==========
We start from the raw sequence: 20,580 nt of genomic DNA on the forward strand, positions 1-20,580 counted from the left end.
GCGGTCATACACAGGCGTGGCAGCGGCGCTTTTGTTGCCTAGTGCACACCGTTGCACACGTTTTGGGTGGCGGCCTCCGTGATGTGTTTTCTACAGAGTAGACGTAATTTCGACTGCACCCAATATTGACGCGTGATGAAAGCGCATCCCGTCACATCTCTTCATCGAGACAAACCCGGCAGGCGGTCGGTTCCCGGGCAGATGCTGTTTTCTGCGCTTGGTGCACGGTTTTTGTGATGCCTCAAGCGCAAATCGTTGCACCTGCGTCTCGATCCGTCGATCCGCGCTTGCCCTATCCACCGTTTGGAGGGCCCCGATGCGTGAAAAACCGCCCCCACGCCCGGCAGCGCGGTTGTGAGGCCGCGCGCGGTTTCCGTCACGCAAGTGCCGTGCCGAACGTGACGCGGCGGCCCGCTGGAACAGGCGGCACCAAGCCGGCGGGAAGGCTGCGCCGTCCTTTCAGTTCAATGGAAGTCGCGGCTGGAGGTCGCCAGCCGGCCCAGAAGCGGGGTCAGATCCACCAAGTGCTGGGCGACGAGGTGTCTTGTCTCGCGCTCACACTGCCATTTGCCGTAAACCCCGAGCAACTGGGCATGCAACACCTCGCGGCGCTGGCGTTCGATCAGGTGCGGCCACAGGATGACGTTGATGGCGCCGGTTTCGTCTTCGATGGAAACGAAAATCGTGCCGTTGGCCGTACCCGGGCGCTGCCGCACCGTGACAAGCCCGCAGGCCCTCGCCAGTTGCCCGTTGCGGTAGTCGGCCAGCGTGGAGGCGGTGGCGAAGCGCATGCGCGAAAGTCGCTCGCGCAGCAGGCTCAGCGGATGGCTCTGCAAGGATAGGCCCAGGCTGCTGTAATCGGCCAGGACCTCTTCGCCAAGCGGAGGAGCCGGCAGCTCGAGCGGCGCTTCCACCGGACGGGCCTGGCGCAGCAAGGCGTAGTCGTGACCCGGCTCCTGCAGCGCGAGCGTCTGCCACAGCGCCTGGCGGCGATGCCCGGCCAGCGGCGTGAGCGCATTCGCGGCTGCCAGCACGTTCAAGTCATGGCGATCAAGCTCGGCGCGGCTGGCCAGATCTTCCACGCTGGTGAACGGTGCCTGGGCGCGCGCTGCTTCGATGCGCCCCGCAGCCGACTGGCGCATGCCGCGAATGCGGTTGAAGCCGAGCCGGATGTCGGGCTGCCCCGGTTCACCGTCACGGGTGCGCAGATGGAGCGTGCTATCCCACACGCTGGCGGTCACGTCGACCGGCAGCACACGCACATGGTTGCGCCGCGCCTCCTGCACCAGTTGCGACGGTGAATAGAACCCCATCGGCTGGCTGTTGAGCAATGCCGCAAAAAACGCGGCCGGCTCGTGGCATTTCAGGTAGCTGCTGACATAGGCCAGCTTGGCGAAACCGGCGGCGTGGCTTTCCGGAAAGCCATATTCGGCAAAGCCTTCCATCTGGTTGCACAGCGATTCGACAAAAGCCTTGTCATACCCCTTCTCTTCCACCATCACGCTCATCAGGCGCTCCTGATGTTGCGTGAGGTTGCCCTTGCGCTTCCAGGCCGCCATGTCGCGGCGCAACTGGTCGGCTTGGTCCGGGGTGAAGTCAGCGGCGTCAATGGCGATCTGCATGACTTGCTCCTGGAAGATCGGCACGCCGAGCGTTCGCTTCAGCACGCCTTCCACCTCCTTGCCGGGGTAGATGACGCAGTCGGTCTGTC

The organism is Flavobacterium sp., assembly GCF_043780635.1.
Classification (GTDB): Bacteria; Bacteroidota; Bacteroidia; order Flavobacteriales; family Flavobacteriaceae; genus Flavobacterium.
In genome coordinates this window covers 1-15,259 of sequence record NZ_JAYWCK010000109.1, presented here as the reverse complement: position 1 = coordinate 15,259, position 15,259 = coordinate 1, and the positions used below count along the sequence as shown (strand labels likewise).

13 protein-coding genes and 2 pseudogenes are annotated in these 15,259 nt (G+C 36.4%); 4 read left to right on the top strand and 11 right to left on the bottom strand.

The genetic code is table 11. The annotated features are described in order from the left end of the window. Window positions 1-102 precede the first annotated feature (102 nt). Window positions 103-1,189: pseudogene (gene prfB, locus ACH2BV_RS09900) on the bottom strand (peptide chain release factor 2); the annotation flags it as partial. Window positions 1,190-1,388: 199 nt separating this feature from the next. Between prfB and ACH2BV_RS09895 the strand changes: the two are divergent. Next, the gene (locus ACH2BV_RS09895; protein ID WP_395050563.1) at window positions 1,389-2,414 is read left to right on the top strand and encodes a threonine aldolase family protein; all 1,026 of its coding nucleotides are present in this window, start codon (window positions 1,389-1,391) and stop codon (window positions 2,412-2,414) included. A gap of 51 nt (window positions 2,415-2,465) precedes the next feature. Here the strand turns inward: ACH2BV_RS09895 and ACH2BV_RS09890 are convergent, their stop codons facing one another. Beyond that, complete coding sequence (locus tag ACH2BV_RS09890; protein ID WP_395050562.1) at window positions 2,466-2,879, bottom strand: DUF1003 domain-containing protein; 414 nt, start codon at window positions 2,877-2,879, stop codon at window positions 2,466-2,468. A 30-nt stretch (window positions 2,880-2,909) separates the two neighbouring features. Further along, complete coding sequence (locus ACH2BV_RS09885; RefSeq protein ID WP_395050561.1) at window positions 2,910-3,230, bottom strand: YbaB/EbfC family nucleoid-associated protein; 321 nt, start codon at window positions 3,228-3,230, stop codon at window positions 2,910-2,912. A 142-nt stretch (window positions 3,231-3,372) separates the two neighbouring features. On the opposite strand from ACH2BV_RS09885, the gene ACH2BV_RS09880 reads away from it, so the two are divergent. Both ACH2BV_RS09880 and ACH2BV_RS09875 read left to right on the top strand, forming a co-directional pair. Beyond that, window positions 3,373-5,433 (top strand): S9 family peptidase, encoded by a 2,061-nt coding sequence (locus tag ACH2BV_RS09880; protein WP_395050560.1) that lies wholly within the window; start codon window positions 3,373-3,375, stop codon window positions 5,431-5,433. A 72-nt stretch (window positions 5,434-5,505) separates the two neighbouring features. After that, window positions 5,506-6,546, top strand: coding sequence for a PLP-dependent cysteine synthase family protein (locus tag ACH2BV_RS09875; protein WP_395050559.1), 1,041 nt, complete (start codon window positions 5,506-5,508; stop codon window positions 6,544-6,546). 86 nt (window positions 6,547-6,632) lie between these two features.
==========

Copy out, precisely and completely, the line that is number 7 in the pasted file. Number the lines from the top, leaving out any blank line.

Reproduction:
The genetic code is table 11. The annotated features are described in order from the left end of the window. Window positions 1-102 precede the first annotated feature (102 nt). Window positions 103-1,189: pseudogene (gene prfB, locus ACH2BV_RS09900) on the bottom strand (peptide chain release factor 2); the annotation flags it as partial. Window positions 1,190-1,388: 199 nt separating this feature from the next. Between prfB and ACH2BV_RS09895 the strand changes: the two are divergent. Next, the gene (locus ACH2BV_RS09895; protein ID WP_395050563.1) at window positions 1,389-2,414 is read left to right on the top strand and encodes a threonine aldolase family protein; all 1,026 of its coding nucleotides are present in this window, start codon (window positions 1,389-1,391) and stop codon (window positions 2,412-2,414) included. A gap of 51 nt (window positions 2,415-2,465) precedes the next feature. Here the strand turns inward: ACH2BV_RS09895 and ACH2BV_RS09890 are convergent, their stop codons facing one another. Beyond that, complete coding sequence (locus tag ACH2BV_RS09890; protein ID WP_395050562.1) at window positions 2,466-2,879, bottom strand: DUF1003 domain-containing protein; 414 nt, start codon at window positions 2,877-2,879, stop codon at window positions 2,466-2,468. A 30-nt stretch (window positions 2,880-2,909) separates the two neighbouring features. Further along, complete coding sequence (locus ACH2BV_RS09885; RefSeq protein ID WP_395050561.1) at window positions 2,910-3,230, bottom strand: YbaB/EbfC family nucleoid-associated protein; 321 nt, start codon at window positions 3,228-3,230, stop codon at window positions 2,910-2,912. A 142-nt stretch (window positions 3,231-3,372) separates the two neighbouring features. On the opposite strand from ACH2BV_RS09885, the gene ACH2BV_RS09880 reads away from it, so the two are divergent. Both ACH2BV_RS09880 and ACH2BV_RS09875 read left to right on the top strand, forming a co-directional pair. Beyond that, window positions 3,373-5,433 (top strand): S9 family peptidase, encoded by a 2,061-nt coding sequence (locus tag ACH2BV_RS09880; protein WP_395050560.1) that lies wholly within the window; start codon window positions 3,373-3,375, stop codon window positions 5,431-5,433. A 72-nt stretch (window positions 5,434-5,505) separates the two neighbouring features. After that, window positions 5,506-6,546, top strand: coding sequence for a PLP-dependent cysteine synthase family protein (locus tag ACH2BV_RS09875; protein WP_395050559.1), 1,041 nt, complete (start codon window positions 5,506-5,508; stop codon window positions 6,544-6,546). 86 nt (window positions 6,547-6,632) lie between these two features.